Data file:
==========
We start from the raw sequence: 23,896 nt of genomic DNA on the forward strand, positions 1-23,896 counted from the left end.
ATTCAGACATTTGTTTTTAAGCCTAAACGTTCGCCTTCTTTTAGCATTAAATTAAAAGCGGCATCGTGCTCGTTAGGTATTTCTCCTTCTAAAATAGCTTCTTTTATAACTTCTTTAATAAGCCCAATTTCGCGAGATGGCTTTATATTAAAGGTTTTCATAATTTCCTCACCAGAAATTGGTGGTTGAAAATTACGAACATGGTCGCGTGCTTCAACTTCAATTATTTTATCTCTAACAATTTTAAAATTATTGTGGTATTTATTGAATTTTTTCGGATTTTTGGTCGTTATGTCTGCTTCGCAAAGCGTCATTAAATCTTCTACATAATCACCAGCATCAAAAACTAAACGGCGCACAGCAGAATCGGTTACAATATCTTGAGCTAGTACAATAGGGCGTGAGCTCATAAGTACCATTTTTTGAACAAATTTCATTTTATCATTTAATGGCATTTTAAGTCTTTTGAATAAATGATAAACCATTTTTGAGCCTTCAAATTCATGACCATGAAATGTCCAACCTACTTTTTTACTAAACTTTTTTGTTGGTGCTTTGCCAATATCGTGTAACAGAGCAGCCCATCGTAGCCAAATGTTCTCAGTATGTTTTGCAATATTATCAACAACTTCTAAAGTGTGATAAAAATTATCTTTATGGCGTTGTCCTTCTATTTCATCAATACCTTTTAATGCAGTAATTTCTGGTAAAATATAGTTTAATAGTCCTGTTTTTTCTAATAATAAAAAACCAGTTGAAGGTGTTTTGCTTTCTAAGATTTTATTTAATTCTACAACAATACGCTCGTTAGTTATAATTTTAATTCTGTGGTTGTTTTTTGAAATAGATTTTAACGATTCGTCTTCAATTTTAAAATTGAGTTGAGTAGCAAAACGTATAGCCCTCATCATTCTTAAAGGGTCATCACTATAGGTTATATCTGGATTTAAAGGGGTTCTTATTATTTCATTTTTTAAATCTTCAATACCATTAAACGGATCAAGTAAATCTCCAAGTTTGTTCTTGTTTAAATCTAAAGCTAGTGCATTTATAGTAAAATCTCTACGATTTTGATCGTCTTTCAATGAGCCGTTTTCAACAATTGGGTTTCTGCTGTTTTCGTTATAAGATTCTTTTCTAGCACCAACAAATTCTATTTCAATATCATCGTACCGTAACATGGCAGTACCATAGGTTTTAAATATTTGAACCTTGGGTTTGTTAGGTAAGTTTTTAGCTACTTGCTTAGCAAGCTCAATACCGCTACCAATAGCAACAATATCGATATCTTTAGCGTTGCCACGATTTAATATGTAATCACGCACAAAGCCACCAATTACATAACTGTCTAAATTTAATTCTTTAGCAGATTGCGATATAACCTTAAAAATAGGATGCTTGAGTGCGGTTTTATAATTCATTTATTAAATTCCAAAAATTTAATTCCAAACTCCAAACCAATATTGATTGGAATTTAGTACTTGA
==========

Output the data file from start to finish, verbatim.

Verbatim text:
We start from the raw sequence: 23,896 nt of genomic DNA on the forward strand, positions 1-23,896 counted from the left end.
ATTCAGACATTTGTTTTTAAGCCTAAACGTTCGCCTTCTTTTAGCATTAAATTAAAAGCGGCATCGTGCTCGTTAGGTATTTCTCCTTCTAAAATAGCTTCTTTTATAACTTCTTTAATAAGCCCAATTTCGCGAGATGGCTTTATATTAAAGGTTTTCATAATTTCCTCACCAGAAATTGGTGGTTGAAAATTACGAACATGGTCGCGTGCTTCAACTTCAATTATTTTATCTCTAACAATTTTAAAATTATTGTGGTATTTATTGAATTTTTTCGGATTTTTGGTCGTTATGTCTGCTTCGCAAAGCGTCATTAAATCTTCTACATAATCACCAGCATCAAAAACTAAACGGCGCACAGCAGAATCGGTTACAATATCTTGAGCTAGTACAATAGGGCGTGAGCTCATAAGTACCATTTTTTGAACAAATTTCATTTTATCATTTAATGGCATTTTAAGTCTTTTGAATAAATGATAAACCATTTTTGAGCCTTCAAATTCATGACCATGAAATGTCCAACCTACTTTTTTACTAAACTTTTTTGTTGGTGCTTTGCCAATATCGTGTAACAGAGCAGCCCATCGTAGCCAAATGTTCTCAGTATGTTTTGCAATATTATCAACAACTTCTAAAGTGTGATAAAAATTATCTTTATGGCGTTGTCCTTCTATTTCATCAATACCTTTTAATGCAGTAATTTCTGGTAAAATATAGTTTAATAGTCCTGTTTTTTCTAATAATAAAAAACCAGTTGAAGGTGTTTTGCTTTCTAAGATTTTATTTAATTCTACAACAATACGCTCGTTAGTTATAATTTTAATTCTGTGGTTGTTTTTTGAAATAGATTTTAACGATTCGTCTTCAATTTTAAAATTGAGTTGAGTAGCAAAACGTATAGCCCTCATCATTCTTAAAGGGTCATCACTATAGGTTATATCTGGATTTAAAGGGGTTCTTATTATTTCATTTTTTAAATCTTCAATACCATTAAACGGATCAAGTAAATCTCCAAGTTTGTTCTTGTTTAAATCTAAAGCTAGTGCATTTATAGTAAAATCTCTACGATTTTGATCGTCTTTCAATGAGCCGTTTTCAACAATTGGGTTTCTGCTGTTTTCGTTATAAGATTCTTTTCTAGCACCAACAAATTCTATTTCAATATCATCGTACCGTAACATGGCAGTACCATAGGTTTTAAATATTTGAACCTTGGGTTTGTTAGGTAAGTTTTTAGCTACTTGCTTAGCAAGCTCAATACCGCTACCAATAGCAACAATATCGATATCTTTAGCGTTGCCACGATTTAATATGTAATCACGCACAAAGCCACCAATTACATAACTGTCTAAATTTAATTCTTTAGCAGATTGCGATATAACCTTAAAAATAGGATGCTTGAGTGCGGTTTTATAATTCATTTATTAAATTCCAAAAATTTAATTCCAAACTCCAAACCAATATTGATTGGAATTTAGTACTTGA